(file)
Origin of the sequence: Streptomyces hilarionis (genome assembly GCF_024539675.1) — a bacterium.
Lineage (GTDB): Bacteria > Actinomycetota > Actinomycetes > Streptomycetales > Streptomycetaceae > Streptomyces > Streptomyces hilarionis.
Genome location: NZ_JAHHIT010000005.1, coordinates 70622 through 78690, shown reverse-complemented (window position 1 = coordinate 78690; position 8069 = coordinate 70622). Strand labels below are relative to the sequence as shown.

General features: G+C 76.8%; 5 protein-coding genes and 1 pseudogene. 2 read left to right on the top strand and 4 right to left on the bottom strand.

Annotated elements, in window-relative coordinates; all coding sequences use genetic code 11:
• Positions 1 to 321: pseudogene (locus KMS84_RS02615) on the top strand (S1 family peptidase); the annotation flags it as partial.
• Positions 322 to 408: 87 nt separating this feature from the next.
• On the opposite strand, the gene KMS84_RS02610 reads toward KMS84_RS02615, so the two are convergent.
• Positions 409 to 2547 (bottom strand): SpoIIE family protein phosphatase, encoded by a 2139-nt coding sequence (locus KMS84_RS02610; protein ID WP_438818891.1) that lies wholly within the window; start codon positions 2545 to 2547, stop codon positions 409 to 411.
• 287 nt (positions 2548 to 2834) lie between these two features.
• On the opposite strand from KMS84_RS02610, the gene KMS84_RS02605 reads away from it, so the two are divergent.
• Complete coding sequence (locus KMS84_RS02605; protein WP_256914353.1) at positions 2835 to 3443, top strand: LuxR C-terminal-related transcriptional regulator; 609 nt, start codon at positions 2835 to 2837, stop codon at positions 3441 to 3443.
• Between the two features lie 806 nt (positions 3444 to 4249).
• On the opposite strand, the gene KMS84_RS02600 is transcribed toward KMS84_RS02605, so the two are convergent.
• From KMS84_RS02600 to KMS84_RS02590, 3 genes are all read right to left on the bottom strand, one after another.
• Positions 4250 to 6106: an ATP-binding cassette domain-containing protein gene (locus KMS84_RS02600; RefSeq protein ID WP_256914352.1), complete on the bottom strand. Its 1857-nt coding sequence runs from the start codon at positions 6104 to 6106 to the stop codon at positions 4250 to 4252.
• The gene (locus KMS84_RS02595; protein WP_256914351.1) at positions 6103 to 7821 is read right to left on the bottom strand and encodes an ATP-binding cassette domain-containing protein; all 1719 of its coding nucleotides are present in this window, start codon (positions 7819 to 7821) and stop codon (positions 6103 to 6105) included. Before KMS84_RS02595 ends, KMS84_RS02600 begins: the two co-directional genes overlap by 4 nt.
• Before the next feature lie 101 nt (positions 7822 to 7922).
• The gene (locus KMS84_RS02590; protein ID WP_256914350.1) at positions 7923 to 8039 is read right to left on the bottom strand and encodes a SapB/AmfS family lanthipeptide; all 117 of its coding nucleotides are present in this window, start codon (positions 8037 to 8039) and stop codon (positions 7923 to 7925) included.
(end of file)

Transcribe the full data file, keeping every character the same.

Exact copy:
Origin of the sequence: Streptomyces hilarionis (genome assembly GCF_024539675.1) — a bacterium.
Lineage (GTDB): Bacteria > Actinomycetota > Actinomycetes > Streptomycetales > Streptomycetaceae > Streptomyces > Streptomyces hilarionis.
Genome location: NZ_JAHHIT010000005.1, coordinates 70622 through 78690, shown reverse-complemented (window position 1 = coordinate 78690; position 8069 = coordinate 70622). Strand labels below are relative to the sequence as shown.

General features: G+C 76.8%; 5 protein-coding genes and 1 pseudogene. 2 read left to right on the top strand and 4 right to left on the bottom strand.

Annotated elements, in window-relative coordinates; all coding sequences use genetic code 11:
• Positions 1 to 321: pseudogene (locus KMS84_RS02615) on the top strand (S1 family peptidase); the annotation flags it as partial.
• Positions 322 to 408: 87 nt separating this feature from the next.
• On the opposite strand, the gene KMS84_RS02610 reads toward KMS84_RS02615, so the two are convergent.
• Positions 409 to 2547 (bottom strand): SpoIIE family protein phosphatase, encoded by a 2139-nt coding sequence (locus KMS84_RS02610; protein ID WP_438818891.1) that lies wholly within the window; start codon positions 2545 to 2547, stop codon positions 409 to 411.
• 287 nt (positions 2548 to 2834) lie between these two features.
• On the opposite strand from KMS84_RS02610, the gene KMS84_RS02605 reads away from it, so the two are divergent.
• Complete coding sequence (locus KMS84_RS02605; protein WP_256914353.1) at positions 2835 to 3443, top strand: LuxR C-terminal-related transcriptional regulator; 609 nt, start codon at positions 2835 to 2837, stop codon at positions 3441 to 3443.
• Between the two features lie 806 nt (positions 3444 to 4249).
• On the opposite strand, the gene KMS84_RS02600 is transcribed toward KMS84_RS02605, so the two are convergent.
• From KMS84_RS02600 to KMS84_RS02590, 3 genes are all read right to left on the bottom strand, one after another.
• Positions 4250 to 6106: an ATP-binding cassette domain-containing protein gene (locus KMS84_RS02600; RefSeq protein ID WP_256914352.1), complete on the bottom strand. Its 1857-nt coding sequence runs from the start codon at positions 6104 to 6106 to the stop codon at positions 4250 to 4252.
• The gene (locus KMS84_RS02595; protein WP_256914351.1) at positions 6103 to 7821 is read right to left on the bottom strand and encodes an ATP-binding cassette domain-containing protein; all 1719 of its coding nucleotides are present in this window, start codon (positions 7819 to 7821) and stop codon (positions 6103 to 6105) included. Before KMS84_RS02595 ends, KMS84_RS02600 begins: the two co-directional genes overlap by 4 nt.
• Before the next feature lie 101 nt (positions 7822 to 7922).
• The gene (locus KMS84_RS02590; protein ID WP_256914350.1) at positions 7923 to 8039 is read right to left on the bottom strand and encodes a SapB/AmfS family lanthipeptide; all 117 of its coding nucleotides are present in this window, start codon (positions 8037 to 8039) and stop codon (positions 7923 to 7925) included.